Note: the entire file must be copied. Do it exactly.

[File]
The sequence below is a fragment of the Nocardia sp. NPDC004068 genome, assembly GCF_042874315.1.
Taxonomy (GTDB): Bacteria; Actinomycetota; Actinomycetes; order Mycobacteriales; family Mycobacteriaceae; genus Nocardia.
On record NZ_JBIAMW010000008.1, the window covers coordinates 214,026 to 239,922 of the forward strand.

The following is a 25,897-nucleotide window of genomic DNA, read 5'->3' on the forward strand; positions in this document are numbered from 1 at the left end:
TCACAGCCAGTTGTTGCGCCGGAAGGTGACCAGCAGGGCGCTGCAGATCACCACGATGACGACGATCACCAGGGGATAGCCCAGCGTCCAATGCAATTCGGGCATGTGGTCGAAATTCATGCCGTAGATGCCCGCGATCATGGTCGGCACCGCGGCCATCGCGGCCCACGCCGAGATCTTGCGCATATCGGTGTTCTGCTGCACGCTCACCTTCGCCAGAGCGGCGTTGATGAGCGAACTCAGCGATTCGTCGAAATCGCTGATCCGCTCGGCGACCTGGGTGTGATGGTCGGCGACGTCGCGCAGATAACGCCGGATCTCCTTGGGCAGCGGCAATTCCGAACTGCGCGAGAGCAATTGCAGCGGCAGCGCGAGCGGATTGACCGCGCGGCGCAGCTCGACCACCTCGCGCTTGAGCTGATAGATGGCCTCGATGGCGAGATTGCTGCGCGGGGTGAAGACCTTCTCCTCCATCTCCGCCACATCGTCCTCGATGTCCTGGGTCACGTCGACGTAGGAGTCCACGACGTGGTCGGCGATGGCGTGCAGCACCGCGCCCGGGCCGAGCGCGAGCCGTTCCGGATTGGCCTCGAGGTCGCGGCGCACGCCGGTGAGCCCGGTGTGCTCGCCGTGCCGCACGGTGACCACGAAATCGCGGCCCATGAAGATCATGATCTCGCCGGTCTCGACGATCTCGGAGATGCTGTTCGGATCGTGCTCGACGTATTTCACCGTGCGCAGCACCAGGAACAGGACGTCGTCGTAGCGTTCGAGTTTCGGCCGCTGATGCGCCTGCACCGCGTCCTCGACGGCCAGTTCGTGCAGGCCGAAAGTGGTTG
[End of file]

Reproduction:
The sequence below is a fragment of the Nocardia sp. NPDC004068 genome, assembly GCF_042874315.1.
Taxonomy (GTDB): Bacteria; Actinomycetota; Actinomycetes; order Mycobacteriales; family Mycobacteriaceae; genus Nocardia.
On record NZ_JBIAMW010000008.1, the window covers coordinates 214,026 to 239,922 of the forward strand.

The following is a 25,897-nucleotide window of genomic DNA, read 5'->3' on the forward strand; positions in this document are numbered from 1 at the left end:
TCACAGCCAGTTGTTGCGCCGGAAGGTGACCAGCAGGGCGCTGCAGATCACCACGATGACGACGATCACCAGGGGATAGCCCAGCGTCCAATGCAATTCGGGCATGTGGTCGAAATTCATGCCGTAGATGCCCGCGATCATGGTCGGCACCGCGGCCATCGCGGCCCACGCCGAGATCTTGCGCATATCGGTGTTCTGCTGCACGCTCACCTTCGCCAGAGCGGCGTTGATGAGCGAACTCAGCGATTCGTCGAAATCGCTGATCCGCTCGGCGACCTGGGTGTGATGGTCGGCGACGTCGCGCAGATAACGCCGGATCTCCTTGGGCAGCGGCAATTCCGAACTGCGCGAGAGCAATTGCAGCGGCAGCGCGAGCGGATTGACCGCGCGGCGCAGCTCGACCACCTCGCGCTTGAGCTGATAGATGGCCTCGATGGCGAGATTGCTGCGCGGGGTGAAGACCTTCTCCTCCATCTCCGCCACATCGTCCTCGATGTCCTGGGTCACGTCGACGTAGGAGTCCACGACGTGGTCGGCGATGGCGTGCAGCACCGCGCCCGGGCCGAGCGCGAGCCGTTCCGGATTGGCCTCGAGGTCGCGGCGCACGCCGGTGAGCCCGGTGTGCTCGCCGTGCCGCACGGTGACCACGAAATCGCGGCCCATGAAGATCATGATCTCGCCGGTCTCGACGATCTCGGAGATGCTGTTCGGATCGTGCTCGACGTATTTCACCGTGCGCAGCACCAGGAACAGGACGTCGTCGTAGCGTTCGAGTTTCGGCCGCTGATGCGCCTGCACCGCGTCCTCGACGGCCAGTTCGTGCAGGCCGAAAGTGGTTG